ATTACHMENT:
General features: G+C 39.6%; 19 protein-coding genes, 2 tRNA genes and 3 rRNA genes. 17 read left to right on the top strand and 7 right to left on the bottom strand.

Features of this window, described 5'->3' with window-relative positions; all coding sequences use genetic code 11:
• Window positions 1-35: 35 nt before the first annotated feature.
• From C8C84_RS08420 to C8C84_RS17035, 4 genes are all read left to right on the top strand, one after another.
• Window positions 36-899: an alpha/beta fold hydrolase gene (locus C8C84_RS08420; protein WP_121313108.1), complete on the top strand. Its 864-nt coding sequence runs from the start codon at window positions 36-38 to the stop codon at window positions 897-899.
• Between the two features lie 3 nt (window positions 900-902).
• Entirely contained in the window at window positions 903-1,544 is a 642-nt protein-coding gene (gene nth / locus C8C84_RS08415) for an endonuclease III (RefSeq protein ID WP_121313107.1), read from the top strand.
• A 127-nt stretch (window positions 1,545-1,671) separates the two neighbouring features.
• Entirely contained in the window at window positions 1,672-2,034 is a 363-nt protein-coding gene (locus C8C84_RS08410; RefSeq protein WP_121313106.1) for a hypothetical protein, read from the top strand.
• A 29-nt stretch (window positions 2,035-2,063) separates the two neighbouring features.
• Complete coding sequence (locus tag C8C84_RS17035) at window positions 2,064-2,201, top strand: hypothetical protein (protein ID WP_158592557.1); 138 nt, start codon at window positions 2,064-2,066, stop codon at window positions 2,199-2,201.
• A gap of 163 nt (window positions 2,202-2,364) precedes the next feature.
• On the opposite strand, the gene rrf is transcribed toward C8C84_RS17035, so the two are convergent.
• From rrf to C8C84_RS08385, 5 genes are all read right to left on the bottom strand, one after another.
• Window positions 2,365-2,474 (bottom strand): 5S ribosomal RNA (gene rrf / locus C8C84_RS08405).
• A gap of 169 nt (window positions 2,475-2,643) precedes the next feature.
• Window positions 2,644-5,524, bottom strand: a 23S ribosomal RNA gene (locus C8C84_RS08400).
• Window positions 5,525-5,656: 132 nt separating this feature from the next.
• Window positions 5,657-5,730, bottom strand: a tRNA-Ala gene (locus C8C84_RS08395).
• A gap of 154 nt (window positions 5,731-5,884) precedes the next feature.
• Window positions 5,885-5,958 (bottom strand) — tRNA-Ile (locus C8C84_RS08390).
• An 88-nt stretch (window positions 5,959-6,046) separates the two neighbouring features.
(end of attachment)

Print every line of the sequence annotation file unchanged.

General features: G+C 39.6%; 19 protein-coding genes, 2 tRNA genes and 3 rRNA genes. 17 read left to right on the top strand and 7 right to left on the bottom strand.

Features of this window, described 5'->3' with window-relative positions; all coding sequences use genetic code 11:
• Window positions 1-35: 35 nt before the first annotated feature.
• From C8C84_RS08420 to C8C84_RS17035, 4 genes are all read left to right on the top strand, one after another.
• Window positions 36-899: an alpha/beta fold hydrolase gene (locus C8C84_RS08420; protein WP_121313108.1), complete on the top strand. Its 864-nt coding sequence runs from the start codon at window positions 36-38 to the stop codon at window positions 897-899.
• Between the two features lie 3 nt (window positions 900-902).
• Entirely contained in the window at window positions 903-1,544 is a 642-nt protein-coding gene (gene nth / locus C8C84_RS08415) for an endonuclease III (RefSeq protein ID WP_121313107.1), read from the top strand.
• A 127-nt stretch (window positions 1,545-1,671) separates the two neighbouring features.
• Entirely contained in the window at window positions 1,672-2,034 is a 363-nt protein-coding gene (locus C8C84_RS08410; RefSeq protein WP_121313106.1) for a hypothetical protein, read from the top strand.
• A 29-nt stretch (window positions 2,035-2,063) separates the two neighbouring features.
• Complete coding sequence (locus tag C8C84_RS17035) at window positions 2,064-2,201, top strand: hypothetical protein (protein ID WP_158592557.1); 138 nt, start codon at window positions 2,064-2,066, stop codon at window positions 2,199-2,201.
• A gap of 163 nt (window positions 2,202-2,364) precedes the next feature.
• On the opposite strand, the gene rrf is transcribed toward C8C84_RS17035, so the two are convergent.
• From rrf to C8C84_RS08385, 5 genes are all read right to left on the bottom strand, one after another.
• Window positions 2,365-2,474 (bottom strand): 5S ribosomal RNA (gene rrf / locus C8C84_RS08405).
• A gap of 169 nt (window positions 2,475-2,643) precedes the next feature.
• Window positions 2,644-5,524, bottom strand: a 23S ribosomal RNA gene (locus C8C84_RS08400).
• Window positions 5,525-5,656: 132 nt separating this feature from the next.
• Window positions 5,657-5,730, bottom strand: a tRNA-Ala gene (locus C8C84_RS08395).
• A gap of 154 nt (window positions 5,731-5,884) precedes the next feature.
• Window positions 5,885-5,958 (bottom strand) — tRNA-Ile (locus C8C84_RS08390).
• An 88-nt stretch (window positions 5,959-6,046) separates the two neighbouring features.